Spectators from overseas will not be able to attend this year's Olympics.
Organizers made the major concession to allow the event to take place.
The games are due to commence in July after being rescheduled last year.
Overseas spectators will be barred from attending the summer Olympics in Japan, the organizing committee confirmed on Saturday, according to multiple reports.
The Tokyo event, which is due to commence in July, was originally scheduled for 2020 but postponed due to the COVID-19 outbreak.
Concerns over safety measures have been raised over the past months, given that the pandemic is not yet over.
Some Japanese outlets had anticipated the decision to ban international fans - made by the International Olympic Committee, the International Paralympic Committee and the national and local governments in Japan - for some time.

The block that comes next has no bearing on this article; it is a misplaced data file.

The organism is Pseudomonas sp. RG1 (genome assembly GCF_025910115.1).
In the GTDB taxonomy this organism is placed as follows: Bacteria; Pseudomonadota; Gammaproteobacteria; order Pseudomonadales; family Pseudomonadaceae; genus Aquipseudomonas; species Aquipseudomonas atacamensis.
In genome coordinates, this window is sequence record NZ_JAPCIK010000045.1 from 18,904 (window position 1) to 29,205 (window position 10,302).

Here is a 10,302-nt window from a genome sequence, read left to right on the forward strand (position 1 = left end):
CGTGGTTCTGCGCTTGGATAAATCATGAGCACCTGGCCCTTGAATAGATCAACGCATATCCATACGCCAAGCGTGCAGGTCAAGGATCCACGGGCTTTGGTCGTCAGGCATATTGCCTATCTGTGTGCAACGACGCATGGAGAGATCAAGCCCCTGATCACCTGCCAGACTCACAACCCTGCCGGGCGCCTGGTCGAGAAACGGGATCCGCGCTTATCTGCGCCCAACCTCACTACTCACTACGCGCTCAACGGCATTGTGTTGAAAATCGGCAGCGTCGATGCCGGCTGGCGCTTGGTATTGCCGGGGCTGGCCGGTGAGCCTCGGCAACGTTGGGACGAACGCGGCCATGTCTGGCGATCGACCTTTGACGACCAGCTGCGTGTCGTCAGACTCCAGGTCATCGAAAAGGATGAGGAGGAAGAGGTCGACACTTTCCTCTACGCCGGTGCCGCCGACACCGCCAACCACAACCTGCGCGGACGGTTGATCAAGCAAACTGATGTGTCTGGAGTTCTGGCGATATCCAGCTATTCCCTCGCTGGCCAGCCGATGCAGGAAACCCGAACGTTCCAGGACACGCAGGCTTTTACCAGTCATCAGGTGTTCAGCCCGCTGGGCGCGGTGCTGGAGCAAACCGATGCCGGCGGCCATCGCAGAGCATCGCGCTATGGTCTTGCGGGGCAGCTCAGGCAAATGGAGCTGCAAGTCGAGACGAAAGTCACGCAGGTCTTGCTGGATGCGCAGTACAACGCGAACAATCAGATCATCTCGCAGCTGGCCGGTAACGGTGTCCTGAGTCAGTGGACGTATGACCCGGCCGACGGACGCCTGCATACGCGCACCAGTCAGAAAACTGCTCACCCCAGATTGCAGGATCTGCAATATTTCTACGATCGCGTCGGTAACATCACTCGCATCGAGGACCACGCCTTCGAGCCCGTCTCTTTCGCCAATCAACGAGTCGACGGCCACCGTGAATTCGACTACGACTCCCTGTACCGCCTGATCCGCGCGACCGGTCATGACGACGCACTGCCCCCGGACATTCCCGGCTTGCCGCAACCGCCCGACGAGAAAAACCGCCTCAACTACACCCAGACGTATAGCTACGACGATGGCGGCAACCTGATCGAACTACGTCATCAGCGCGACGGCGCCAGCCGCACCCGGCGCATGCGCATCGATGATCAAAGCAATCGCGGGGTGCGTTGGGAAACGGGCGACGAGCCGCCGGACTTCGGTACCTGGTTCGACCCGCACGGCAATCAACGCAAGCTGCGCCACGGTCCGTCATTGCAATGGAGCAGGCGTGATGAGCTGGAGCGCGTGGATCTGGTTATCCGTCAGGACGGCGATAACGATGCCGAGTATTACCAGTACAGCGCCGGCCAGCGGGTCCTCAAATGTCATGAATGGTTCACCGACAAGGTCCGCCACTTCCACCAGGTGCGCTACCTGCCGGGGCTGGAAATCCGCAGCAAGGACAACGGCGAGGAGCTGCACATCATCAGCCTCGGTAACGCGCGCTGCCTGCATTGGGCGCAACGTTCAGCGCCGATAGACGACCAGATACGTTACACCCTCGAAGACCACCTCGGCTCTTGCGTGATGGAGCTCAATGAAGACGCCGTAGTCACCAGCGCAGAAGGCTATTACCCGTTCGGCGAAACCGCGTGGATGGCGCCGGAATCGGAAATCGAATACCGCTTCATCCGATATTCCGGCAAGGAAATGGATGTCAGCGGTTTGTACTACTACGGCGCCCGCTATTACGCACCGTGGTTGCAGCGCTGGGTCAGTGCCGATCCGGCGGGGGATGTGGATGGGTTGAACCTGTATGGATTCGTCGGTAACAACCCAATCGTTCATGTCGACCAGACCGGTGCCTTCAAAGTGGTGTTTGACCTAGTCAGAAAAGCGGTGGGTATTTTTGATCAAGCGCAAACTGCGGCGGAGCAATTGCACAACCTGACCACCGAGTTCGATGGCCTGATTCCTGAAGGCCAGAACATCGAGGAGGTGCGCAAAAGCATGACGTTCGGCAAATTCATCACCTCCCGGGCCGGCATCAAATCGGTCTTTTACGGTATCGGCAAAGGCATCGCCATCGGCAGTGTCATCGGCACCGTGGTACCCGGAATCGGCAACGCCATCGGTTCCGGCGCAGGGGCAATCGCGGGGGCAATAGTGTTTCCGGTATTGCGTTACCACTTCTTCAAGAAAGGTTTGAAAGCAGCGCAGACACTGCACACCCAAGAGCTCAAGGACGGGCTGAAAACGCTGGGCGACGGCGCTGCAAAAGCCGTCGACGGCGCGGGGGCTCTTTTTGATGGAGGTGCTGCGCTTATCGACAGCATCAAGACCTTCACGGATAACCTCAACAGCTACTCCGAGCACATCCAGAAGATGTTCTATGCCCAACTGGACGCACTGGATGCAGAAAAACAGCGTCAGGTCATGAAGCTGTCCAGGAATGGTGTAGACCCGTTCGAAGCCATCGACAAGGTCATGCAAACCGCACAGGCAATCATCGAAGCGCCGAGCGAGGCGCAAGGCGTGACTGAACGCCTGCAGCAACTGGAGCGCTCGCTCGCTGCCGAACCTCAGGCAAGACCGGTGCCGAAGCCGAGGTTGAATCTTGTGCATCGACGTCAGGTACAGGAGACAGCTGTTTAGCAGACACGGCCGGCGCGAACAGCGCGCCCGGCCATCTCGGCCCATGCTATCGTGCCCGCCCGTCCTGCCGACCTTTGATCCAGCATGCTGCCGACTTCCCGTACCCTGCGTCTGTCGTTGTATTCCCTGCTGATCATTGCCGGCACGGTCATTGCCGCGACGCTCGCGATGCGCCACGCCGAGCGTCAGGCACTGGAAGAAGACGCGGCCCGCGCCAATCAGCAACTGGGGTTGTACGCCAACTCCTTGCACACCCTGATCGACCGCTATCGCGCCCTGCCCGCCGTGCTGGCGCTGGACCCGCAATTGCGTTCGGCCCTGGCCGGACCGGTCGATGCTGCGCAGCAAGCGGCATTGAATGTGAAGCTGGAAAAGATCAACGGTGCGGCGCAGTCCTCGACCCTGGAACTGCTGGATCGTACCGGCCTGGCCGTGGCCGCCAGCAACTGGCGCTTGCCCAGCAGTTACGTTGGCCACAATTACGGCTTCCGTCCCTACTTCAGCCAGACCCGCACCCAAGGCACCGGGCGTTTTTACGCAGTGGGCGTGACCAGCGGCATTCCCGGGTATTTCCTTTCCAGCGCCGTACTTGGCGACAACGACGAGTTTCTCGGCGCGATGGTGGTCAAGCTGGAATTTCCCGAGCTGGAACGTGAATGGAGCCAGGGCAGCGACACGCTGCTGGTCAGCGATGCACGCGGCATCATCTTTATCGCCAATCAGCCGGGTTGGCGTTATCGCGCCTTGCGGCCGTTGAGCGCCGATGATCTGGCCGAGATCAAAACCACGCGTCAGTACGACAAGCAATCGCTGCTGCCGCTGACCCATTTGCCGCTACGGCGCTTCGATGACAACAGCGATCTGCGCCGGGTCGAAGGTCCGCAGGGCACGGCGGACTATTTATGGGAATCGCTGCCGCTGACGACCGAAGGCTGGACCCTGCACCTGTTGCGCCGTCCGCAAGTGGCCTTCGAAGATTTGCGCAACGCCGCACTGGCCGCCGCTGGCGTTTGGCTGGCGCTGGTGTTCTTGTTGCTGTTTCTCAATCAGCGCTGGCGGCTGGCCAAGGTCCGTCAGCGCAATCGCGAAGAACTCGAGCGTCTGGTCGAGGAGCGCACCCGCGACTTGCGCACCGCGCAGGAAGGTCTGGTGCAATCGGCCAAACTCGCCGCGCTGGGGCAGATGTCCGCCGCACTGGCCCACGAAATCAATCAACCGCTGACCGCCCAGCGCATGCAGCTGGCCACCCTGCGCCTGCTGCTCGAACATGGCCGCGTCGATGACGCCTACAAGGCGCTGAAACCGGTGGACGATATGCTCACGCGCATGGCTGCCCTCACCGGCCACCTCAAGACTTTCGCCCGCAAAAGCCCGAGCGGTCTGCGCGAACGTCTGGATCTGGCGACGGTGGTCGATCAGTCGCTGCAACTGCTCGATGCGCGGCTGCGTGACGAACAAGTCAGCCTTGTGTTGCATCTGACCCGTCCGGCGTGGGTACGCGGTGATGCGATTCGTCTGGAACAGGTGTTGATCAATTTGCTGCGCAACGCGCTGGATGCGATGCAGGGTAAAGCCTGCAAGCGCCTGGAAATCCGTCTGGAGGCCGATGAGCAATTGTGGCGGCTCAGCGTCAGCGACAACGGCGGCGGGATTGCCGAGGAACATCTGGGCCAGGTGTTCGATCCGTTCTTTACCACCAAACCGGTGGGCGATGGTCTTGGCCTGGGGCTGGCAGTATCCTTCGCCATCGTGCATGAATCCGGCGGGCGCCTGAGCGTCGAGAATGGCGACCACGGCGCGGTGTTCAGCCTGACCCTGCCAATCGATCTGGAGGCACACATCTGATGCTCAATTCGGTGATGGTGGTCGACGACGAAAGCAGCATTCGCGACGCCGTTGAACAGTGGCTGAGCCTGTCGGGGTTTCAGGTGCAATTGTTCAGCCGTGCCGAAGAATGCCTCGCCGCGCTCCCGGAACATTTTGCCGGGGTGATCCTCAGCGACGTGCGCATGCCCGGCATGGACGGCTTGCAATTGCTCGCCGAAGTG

Refunds will be offered to those who have already bought tickets. Tokyo Organising Committee CEO, Toshiro Muto, confirmed that around 600,000 Olympic tickets and around 30,000 Paralympic tickets will need to be compensated, Sky News reported.
Usually, about 10 to 20% of Olympic tickets are sold to international spectators, according to The New York Times.
The economic burden of lost ticket sales may weigh heavily on Japan. The country is officially spending $15.4bn to host and organise the games but several government audits have suggested the true cost may be twice that much, according to Al Jazeera.
As part of Japan's efforts to inhibit the spread of new, more infectious variants of COVID-19, Japan has also banned all inbound flights to the country from abroad since late December, The New York Times report said. Those protocols, however, have been eased for Olympic athletes and some of their entourages.
It was reported in January that about 80% of people in Japan thought the Tokyo Olympics should be cancelled or delayed. They cited surging COVID-19 cases across the country. The most recent data shows there are 452,702 cases in the country.
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